If you go ...
What: Moffat County drought management workshop
When: 7 p.m. July 12
Where: Moffat County Fairgrounds Pavilion
— The event is open to all livestock producers and farmers in the county. For more information, call J.D. Sexton, Moffat County extension agent, at 824-9180.
Ervin and Arloa Gerber’s yard looked like an oasis.
A rock fountain burbled near their front door, and peacocks strutted nearby, flaunting iridescent plumes of sapphire and emerald.
If this was all you saw of the Gerbers’ cattle ranch west of Craig, you could believe Mother Nature had been good to them this year.
But their well-tended yard belied the wasteland that waited not far from their doorstep.
Beyond a line of trees and a barbed wire fence, a barren pasture baked under an unforgiving sun. The grass that usually grows here lay dormant for lack of snow and rain.
About the only thing that grows green out here is the weeds, said Arloa, 68.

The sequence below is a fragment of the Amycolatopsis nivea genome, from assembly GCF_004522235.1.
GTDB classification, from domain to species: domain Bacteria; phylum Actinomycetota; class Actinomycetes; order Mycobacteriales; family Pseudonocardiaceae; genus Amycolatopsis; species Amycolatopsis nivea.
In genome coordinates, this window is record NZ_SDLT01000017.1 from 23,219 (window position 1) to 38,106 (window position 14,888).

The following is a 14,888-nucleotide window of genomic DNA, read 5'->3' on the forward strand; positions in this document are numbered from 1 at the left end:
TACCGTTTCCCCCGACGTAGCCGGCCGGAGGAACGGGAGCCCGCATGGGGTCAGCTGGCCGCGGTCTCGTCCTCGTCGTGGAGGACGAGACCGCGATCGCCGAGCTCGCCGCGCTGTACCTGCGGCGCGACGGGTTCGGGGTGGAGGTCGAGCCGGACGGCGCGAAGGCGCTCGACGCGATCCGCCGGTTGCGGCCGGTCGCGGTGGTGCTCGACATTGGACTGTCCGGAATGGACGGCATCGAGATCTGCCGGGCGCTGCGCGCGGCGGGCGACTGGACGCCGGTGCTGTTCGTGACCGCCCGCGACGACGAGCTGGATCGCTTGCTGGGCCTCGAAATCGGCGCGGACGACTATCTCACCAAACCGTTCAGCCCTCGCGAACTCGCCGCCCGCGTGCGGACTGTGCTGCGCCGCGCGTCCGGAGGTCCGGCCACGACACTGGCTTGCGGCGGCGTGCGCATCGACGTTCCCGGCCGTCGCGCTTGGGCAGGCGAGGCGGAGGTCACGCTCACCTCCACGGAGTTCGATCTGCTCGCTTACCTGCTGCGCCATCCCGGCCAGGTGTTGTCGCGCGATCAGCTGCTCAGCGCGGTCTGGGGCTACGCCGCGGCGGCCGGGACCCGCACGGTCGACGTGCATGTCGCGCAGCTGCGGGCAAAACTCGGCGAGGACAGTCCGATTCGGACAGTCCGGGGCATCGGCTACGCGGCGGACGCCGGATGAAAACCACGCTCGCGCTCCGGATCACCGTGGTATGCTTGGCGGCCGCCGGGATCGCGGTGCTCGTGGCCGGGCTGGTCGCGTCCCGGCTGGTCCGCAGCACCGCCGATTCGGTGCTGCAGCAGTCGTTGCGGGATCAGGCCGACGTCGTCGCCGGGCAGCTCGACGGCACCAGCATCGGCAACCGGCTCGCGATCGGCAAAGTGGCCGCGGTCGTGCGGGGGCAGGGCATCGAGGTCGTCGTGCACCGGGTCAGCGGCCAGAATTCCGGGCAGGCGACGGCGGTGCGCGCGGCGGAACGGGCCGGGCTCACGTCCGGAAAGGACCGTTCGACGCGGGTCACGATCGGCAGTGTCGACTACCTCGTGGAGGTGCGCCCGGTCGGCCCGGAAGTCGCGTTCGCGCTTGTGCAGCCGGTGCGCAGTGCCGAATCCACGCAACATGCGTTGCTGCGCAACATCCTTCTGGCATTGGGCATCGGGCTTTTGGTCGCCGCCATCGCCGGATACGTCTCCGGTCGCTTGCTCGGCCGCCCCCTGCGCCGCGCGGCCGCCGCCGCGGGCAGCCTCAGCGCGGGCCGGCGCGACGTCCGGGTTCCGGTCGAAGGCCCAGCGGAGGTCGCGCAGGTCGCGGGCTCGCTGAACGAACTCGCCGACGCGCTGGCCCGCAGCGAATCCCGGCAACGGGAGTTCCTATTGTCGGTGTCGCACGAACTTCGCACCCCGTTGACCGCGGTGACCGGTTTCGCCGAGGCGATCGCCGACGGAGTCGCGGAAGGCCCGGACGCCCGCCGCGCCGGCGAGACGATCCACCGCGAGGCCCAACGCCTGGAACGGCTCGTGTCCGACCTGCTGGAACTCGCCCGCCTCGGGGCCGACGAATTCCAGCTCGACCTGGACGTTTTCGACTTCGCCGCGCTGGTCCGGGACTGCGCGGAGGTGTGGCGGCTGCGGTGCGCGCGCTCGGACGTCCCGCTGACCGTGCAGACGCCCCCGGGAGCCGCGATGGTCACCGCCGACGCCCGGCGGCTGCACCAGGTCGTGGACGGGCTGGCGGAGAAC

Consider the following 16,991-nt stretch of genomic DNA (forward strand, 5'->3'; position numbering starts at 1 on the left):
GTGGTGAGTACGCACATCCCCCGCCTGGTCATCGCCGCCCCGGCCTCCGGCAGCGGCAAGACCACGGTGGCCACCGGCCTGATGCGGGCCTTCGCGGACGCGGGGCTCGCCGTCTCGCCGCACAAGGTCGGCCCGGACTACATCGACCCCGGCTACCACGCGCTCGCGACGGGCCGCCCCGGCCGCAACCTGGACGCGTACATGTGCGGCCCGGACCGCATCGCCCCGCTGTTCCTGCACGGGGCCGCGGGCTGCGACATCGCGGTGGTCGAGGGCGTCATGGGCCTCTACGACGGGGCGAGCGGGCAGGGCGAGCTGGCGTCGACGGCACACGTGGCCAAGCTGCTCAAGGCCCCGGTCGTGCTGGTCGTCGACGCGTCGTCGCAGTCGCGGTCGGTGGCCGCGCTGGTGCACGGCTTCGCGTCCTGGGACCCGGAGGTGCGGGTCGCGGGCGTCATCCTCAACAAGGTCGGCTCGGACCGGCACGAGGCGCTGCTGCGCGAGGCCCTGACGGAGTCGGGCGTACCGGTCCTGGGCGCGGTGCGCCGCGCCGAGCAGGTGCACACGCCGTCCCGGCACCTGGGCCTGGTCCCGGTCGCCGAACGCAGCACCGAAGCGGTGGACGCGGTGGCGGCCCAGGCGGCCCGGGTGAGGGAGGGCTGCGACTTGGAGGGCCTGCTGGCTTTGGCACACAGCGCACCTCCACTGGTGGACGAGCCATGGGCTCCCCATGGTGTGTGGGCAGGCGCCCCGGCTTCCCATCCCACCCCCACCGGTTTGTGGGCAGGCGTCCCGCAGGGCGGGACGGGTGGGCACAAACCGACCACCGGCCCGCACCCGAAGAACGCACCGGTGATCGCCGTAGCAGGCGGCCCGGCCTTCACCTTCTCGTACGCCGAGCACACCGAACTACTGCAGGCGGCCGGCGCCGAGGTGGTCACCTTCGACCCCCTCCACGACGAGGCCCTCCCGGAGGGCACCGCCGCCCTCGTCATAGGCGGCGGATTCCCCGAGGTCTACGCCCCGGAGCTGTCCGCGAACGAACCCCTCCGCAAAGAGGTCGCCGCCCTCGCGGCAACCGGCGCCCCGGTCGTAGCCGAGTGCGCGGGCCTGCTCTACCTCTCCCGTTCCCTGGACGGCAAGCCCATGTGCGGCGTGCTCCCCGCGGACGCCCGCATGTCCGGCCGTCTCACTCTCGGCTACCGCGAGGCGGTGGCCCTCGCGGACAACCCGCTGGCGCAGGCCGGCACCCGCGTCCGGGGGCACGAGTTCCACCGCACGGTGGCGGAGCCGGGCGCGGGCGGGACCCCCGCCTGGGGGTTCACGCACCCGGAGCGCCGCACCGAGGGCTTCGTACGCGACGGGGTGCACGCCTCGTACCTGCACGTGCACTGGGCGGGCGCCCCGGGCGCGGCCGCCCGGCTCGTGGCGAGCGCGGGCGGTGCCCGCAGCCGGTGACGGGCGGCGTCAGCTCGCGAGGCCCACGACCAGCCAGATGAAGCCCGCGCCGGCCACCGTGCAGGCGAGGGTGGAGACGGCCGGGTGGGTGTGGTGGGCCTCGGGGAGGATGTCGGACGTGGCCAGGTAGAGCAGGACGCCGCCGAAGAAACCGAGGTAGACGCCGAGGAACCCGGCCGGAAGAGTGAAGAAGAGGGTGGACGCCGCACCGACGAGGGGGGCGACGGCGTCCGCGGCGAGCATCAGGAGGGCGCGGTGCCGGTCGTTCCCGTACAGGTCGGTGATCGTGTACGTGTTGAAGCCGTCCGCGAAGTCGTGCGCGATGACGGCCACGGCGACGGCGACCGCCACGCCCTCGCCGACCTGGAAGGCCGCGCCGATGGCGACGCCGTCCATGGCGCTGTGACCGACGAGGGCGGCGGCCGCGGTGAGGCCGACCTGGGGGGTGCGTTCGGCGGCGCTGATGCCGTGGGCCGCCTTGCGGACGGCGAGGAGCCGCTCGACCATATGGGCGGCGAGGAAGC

The Gerbers are used to being at the whim of forces beyond their control. It’s part of the lifestyle.
“It’s always been that way, all my life,” said Ervin, 73. “You’re at the mercy of Mother Nature or the market or politicians or whatever.”
This year, though, the elements seem to be especially cruel to the Gerbers along with other ranchers in the region.
“(Of) everybody we’ve talked to, nobody has ever seen it get this dry this soon,” Arloa said.
Extreme drought, ‘bleak’ forecast
Aldis Strautins, service hydrologist for the National Weather Service in Grand Junction, said Craig, Moffat County and much of northwest Colorado is experiencing extreme hydrologic drought conditions.
Hydrologic drought pertains to the effect precipitation has on surface and subsurface water supplies.
According to a year-to-date report compiled from Jan. 1 through June 28, Craig has received 1.58 inches of precipitation.
Normal precipitation through June averages at 7.46 inches.
The U.S. Geological Survey recently upped northwest Colorado’s hydrologic drought classification to “extreme,” citing higher than normal temperatures, strong winds and little moisture.